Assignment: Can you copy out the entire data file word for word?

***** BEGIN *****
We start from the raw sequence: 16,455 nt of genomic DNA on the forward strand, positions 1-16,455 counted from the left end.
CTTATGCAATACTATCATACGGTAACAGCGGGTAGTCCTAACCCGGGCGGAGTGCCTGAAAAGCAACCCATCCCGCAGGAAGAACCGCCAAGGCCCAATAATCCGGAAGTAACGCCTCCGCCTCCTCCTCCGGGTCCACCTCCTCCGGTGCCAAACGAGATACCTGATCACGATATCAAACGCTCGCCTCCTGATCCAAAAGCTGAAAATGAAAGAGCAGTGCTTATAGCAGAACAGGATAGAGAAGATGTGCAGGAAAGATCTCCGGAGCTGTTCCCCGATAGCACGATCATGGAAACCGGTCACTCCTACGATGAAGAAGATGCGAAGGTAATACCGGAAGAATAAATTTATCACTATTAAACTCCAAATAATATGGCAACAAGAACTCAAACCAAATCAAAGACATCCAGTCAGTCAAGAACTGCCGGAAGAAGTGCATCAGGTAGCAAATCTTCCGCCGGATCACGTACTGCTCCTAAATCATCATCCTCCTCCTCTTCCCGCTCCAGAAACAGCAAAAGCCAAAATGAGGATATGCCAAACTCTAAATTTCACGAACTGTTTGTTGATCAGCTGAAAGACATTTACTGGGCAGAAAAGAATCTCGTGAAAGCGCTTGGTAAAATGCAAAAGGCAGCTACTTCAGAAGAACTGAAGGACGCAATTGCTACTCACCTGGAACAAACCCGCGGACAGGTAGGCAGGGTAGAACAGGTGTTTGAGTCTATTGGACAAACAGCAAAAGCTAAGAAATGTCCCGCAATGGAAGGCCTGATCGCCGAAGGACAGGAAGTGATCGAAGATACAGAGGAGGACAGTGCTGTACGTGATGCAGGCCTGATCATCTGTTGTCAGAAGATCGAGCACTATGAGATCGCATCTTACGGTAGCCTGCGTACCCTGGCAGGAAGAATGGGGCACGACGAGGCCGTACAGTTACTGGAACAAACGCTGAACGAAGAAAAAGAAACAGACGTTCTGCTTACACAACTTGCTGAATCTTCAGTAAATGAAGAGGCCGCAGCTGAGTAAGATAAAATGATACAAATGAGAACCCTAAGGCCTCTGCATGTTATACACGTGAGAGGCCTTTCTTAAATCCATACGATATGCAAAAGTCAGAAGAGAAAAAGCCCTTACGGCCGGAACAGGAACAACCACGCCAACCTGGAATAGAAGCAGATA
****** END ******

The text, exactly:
We start from the raw sequence: 16,455 nt of genomic DNA on the forward strand, positions 1-16,455 counted from the left end.
CTTATGCAATACTATCATACGGTAACAGCGGGTAGTCCTAACCCGGGCGGAGTGCCTGAAAAGCAACCCATCCCGCAGGAAGAACCGCCAAGGCCCAATAATCCGGAAGTAACGCCTCCGCCTCCTCCTCCGGGTCCACCTCCTCCGGTGCCAAACGAGATACCTGATCACGATATCAAACGCTCGCCTCCTGATCCAAAAGCTGAAAATGAAAGAGCAGTGCTTATAGCAGAACAGGATAGAGAAGATGTGCAGGAAAGATCTCCGGAGCTGTTCCCCGATAGCACGATCATGGAAACCGGTCACTCCTACGATGAAGAAGATGCGAAGGTAATACCGGAAGAATAAATTTATCACTATTAAACTCCAAATAATATGGCAACAAGAACTCAAACCAAATCAAAGACATCCAGTCAGTCAAGAACTGCCGGAAGAAGTGCATCAGGTAGCAAATCTTCCGCCGGATCACGTACTGCTCCTAAATCATCATCCTCCTCCTCTTCCCGCTCCAGAAACAGCAAAAGCCAAAATGAGGATATGCCAAACTCTAAATTTCACGAACTGTTTGTTGATCAGCTGAAAGACATTTACTGGGCAGAAAAGAATCTCGTGAAAGCGCTTGGTAAAATGCAAAAGGCAGCTACTTCAGAAGAACTGAAGGACGCAATTGCTACTCACCTGGAACAAACCCGCGGACAGGTAGGCAGGGTAGAACAGGTGTTTGAGTCTATTGGACAAACAGCAAAAGCTAAGAAATGTCCCGCAATGGAAGGCCTGATCGCCGAAGGACAGGAAGTGATCGAAGATACAGAGGAGGACAGTGCTGTACGTGATGCAGGCCTGATCATCTGTTGTCAGAAGATCGAGCACTATGAGATCGCATCTTACGGTAGCCTGCGTACCCTGGCAGGAAGAATGGGGCACGACGAGGCCGTACAGTTACTGGAACAAACGCTGAACGAAGAAAAAGAAACAGACGTTCTGCTTACACAACTTGCTGAATCTTCAGTAAATGAAGAGGCCGCAGCTGAGTAAGATAAAATGATACAAATGAGAACCCTAAGGCCTCTGCATGTTATACACGTGAGAGGCCTTTCTTAAATCCATACGATATGCAAAAGTCAGAAGAGAAAAAGCCCTTACGGCCGGAACAGGAACAACCACGCCAACCTGGAATAGAAGCAGATA